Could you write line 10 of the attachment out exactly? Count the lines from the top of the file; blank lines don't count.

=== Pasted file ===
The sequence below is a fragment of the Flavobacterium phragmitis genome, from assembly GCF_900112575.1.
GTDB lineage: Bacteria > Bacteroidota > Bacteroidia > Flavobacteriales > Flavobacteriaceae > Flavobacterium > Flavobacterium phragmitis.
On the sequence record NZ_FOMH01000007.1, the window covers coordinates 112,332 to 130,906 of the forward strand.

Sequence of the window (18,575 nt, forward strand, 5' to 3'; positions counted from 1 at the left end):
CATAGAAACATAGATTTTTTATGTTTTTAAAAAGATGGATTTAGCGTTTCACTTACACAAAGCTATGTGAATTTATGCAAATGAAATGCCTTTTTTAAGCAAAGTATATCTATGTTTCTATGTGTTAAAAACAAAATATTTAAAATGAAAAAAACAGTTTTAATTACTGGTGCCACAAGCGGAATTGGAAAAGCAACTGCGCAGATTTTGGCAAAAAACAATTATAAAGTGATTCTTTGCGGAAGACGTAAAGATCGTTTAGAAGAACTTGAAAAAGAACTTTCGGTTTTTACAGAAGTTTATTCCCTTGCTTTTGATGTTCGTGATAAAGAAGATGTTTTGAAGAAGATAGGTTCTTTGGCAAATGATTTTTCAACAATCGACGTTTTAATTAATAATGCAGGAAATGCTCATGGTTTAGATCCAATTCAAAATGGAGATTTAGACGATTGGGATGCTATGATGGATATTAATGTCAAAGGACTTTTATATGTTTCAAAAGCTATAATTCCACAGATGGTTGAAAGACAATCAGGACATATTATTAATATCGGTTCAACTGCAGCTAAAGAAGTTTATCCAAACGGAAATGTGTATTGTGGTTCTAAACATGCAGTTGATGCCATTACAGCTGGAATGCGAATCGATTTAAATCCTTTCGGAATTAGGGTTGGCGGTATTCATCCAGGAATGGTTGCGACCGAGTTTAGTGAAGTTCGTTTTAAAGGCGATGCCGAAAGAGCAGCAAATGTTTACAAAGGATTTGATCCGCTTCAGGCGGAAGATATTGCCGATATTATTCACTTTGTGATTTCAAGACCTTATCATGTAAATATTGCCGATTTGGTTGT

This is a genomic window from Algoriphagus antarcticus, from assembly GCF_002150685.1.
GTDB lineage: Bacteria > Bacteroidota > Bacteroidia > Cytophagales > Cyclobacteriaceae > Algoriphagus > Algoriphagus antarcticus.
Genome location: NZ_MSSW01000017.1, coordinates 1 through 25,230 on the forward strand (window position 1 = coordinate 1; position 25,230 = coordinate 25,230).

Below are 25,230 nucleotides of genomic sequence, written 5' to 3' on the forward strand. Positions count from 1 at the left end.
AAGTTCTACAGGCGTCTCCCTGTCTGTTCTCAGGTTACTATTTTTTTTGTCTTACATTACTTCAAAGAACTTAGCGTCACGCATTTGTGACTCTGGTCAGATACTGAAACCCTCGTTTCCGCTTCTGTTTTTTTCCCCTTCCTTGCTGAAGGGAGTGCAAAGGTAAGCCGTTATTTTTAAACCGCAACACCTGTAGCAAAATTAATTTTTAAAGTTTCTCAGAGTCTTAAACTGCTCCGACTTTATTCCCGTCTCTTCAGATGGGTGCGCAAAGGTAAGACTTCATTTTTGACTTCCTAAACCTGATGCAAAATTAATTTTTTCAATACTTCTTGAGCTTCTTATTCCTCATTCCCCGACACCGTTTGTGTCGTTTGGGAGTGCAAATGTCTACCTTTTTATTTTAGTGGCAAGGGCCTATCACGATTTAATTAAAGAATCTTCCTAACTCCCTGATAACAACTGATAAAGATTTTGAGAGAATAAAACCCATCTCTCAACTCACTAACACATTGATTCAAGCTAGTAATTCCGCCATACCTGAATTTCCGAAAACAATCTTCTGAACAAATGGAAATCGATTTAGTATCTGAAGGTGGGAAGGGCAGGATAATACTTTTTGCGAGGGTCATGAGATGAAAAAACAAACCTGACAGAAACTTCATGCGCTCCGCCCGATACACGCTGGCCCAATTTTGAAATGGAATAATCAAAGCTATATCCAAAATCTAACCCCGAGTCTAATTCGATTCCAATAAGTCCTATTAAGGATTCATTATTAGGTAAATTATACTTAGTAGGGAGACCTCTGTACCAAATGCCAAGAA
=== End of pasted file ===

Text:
AAGTTCTACAGGCGTCTCCCTGTCTGTTCTCAGGTTACTATTTTTTTTGTCTTACATTACTTCAAAGAACTTAGCGTCACGCATTTGTGACTCTGGTCAGATACTGAAACCCTCGTTTCCGCTTCTGTTTTTTTCCCCTTCCTTGCTGAAGGGAGTGCAAAGGTAAGCCGTTATTTTTAAACCGCAACACCTGTAGCAAAATTAATTTTTAAAGTTTCTCAGAGTCTTAAACTGCTCCGACTTTATTCCCGTCTCTTCAGATGGGTGCGCAAAGGTAAGACTTCATTTTTGACTTCCTAAACCTGATGCAAAATTAATTTTTTCAATACTTCTTGAGCTTCTTATTCCTCATTCCCCGACACCGTTTGTGTCGTTTGGGAGTGCAAATGTCTACCTTTTTATTTTAGTGGCAAGGGCCTATCACGATTTAATTAAAGAATCTTCCTAACTCCCTGATAACAACTGATAAAGATTTTGAGAGAATAAAACCCATCTCTCAACTCACTAACACATTGATTCAAGCTAGTAATTCCGCCATACCTGAATTTCCGAAAACAATCTTCTGAACAAATGGAAATCGATTTAGTATCTGAAGGTGGGAAGGGCAGGATAATACTTTTTGCGAGGGTCATGAGATGAAAAAACAAACCTGACAGAAACTTCATGCGCTCCGCCCGATACACGCTGGCCCAATTTTGAAATGGAATAATCAAAGCTATATCCAAAATCTAACCCCGAGTCTAATTCGATTCCAATAAGTCCTATTAAGGATTCATTATTAGGTAAATTATACTTAGTAGGGAGACCTCTGTACCAAATGCCAAGAA